Members of Maine’s real estate industry are scrambling to comply with licensing requirements that take effect Friday, when home “loan originators” will need state licenses.

Originators are the people who make money from taking loan applications, including loan brokers and some staffers for real estate and manufactured-housing companies.

Maine’s Bureau of Consumer Credit Protection has received 1,550 license applications. There are 18,000 loan officers registered under the state’s current system, said Julie Stolt, spokeswoman for the bureau.

Loan officers at banks, which are regulated by other agencies, do not need state licenses.

Applicants will have to complete 20 hours of education, pass state and national tests and clear credit and FBI background checks. Fees can exceed $200.

The new license is Maine’s effort to comply with the SAFE Mortgage Licensing Act of 2008, a federal law that gave states little choice but to adopt standards, said Will Lund, superintendent of the Bureau of Consumer Credit Protection.

York County Community Action Corp.’s Chris LaRoche said, “(This) holds people to an industry standard … and sets a level of professional prominence.”

But Karen Brown-Mohr, executive director of the Manufactured Housing Association of Maine, said licensing can cost “thousands of dollars” per person, including education expenses and lost work time.

She said those costs will drive up loan fees. And her members will need licenses just to discuss basic loan information with buyers, such as potential monthly payments.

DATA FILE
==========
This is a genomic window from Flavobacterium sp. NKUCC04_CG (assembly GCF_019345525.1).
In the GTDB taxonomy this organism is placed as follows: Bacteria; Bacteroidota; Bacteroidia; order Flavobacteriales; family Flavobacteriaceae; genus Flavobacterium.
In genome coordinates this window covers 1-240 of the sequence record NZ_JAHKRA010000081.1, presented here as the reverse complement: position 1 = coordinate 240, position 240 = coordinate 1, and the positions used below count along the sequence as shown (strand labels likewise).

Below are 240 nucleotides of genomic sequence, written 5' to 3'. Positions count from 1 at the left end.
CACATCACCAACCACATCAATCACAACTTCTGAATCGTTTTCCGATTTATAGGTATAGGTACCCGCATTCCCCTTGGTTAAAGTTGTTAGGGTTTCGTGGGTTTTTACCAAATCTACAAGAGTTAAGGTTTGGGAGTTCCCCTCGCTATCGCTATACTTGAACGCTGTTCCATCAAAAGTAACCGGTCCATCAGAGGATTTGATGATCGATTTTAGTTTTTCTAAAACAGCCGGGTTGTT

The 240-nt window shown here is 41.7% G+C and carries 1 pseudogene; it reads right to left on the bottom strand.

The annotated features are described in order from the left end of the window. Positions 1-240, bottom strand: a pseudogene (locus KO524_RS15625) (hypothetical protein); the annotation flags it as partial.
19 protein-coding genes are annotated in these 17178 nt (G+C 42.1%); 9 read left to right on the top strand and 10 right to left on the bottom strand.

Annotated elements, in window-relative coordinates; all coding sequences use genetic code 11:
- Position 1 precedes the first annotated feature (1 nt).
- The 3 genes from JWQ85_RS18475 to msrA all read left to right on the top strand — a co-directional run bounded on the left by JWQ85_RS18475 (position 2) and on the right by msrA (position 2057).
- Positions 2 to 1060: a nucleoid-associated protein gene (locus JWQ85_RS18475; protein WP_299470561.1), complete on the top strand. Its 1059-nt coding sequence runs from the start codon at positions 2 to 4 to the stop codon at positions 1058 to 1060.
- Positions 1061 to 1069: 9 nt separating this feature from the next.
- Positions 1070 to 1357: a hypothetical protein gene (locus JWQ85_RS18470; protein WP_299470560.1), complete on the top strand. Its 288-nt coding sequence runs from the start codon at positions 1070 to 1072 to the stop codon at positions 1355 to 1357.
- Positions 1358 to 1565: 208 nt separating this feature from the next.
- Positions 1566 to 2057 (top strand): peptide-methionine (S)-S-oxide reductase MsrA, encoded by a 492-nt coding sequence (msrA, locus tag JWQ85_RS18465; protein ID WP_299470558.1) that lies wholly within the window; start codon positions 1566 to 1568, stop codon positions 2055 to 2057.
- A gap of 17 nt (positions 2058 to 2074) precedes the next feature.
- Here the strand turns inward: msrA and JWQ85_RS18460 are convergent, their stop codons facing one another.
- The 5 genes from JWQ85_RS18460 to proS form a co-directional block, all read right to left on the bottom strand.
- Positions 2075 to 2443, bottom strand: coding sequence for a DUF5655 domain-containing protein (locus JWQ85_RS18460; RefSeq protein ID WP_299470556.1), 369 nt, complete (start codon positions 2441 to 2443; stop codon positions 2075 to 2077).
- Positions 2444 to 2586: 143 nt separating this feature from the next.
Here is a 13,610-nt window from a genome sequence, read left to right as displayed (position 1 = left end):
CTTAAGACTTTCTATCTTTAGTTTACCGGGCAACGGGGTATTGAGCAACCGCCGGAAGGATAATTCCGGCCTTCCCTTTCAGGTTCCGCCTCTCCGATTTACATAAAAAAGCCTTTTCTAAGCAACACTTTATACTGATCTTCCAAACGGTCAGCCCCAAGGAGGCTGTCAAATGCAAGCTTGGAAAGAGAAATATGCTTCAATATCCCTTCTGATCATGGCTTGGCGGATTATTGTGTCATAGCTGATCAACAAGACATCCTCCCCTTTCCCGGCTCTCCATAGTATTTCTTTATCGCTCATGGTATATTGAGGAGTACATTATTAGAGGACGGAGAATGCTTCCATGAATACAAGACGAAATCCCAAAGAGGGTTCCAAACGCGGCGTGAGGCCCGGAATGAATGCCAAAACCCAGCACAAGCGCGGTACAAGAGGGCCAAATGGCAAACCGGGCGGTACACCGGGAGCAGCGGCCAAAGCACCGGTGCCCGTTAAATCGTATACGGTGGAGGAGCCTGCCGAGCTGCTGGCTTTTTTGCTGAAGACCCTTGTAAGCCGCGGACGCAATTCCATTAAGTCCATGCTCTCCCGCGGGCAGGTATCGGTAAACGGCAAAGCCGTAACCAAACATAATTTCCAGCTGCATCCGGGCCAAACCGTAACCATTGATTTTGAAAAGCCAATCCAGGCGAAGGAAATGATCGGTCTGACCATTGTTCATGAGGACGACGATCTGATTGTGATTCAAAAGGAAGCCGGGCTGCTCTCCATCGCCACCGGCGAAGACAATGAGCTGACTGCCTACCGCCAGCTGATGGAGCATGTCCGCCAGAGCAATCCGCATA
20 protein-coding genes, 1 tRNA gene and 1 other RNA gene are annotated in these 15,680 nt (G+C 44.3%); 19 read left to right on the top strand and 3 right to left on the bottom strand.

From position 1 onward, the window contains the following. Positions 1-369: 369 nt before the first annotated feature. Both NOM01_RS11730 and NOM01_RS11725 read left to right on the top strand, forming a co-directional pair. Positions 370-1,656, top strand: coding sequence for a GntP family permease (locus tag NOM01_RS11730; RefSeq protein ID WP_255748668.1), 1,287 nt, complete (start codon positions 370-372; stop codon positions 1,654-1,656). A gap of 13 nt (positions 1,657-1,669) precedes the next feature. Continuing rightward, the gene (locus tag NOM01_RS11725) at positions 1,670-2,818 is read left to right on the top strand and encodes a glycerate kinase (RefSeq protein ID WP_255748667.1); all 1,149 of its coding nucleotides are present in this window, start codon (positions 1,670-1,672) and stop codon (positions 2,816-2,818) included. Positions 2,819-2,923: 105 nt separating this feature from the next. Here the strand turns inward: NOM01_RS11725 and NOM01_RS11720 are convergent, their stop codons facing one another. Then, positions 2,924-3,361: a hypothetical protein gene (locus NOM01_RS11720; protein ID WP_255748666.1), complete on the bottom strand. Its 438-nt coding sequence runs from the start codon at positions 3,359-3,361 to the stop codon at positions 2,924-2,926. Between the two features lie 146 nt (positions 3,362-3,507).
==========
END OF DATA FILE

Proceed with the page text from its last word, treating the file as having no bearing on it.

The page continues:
Theresa Desfosses, president of State Manufactured Homes in Scarborough, said she does minimal loan work but still will need a license.

“A mortgage loan originator? That’s not what I do. I don’t fill out credit applications or qualify them for a loan,” she said.

Desfosses doubts “this part of the law will cure anything.”

Lund, who is waiting for federal guidance on how to apply the rules, said people who refer buyers to lenders won’t need licenses. But sellers who “pre-qualify” buyers for loans might.

“The line is crossed when a consumer believes that the salesperson can speak for … a lender,” he said.

Lund said two staffers in the bureau spend two hours daily processing applications.

Stolt called the new work “a whole other duty that we don’t have time for,” but she sees benefits.

“(This) is weeding out folks that shouldn’t be in the industry. It’s a good thing for consumers because they are getting people who are educated,” she said.

Lund said the state’s previous loan officer registration program was effective, efficient and highly automated.

“I am not necessarily a fan of (the) multistate program,” he said. “The state of Maine had a system of registering loan officers that worked quite well.”

In April, Maine’s Legislature is slated to take up L.D. 290, a bill to exempt people who negotiate five or fewer loans yearly.


Staff Writer Jonathan Hemmerdinger can be reached at 791-6316 or at: [email protected]